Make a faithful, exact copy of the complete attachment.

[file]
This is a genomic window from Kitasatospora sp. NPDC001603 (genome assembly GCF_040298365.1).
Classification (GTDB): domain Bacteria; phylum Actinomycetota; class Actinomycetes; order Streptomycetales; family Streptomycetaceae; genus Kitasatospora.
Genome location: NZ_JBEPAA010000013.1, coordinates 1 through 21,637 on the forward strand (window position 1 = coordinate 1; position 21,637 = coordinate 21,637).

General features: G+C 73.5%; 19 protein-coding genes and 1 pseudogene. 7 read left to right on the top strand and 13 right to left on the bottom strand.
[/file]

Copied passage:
This is a genomic window from Kitasatospora sp. NPDC001603 (genome assembly GCF_040298365.1).
Classification (GTDB): domain Bacteria; phylum Actinomycetota; class Actinomycetes; order Streptomycetales; family Streptomycetaceae; genus Kitasatospora.
Genome location: NZ_JBEPAA010000013.1, coordinates 1 through 21,637 on the forward strand (window position 1 = coordinate 1; position 21,637 = coordinate 21,637).

General features: G+C 73.5%; 19 protein-coding genes and 1 pseudogene. 7 read left to right on the top strand and 13 right to left on the bottom strand.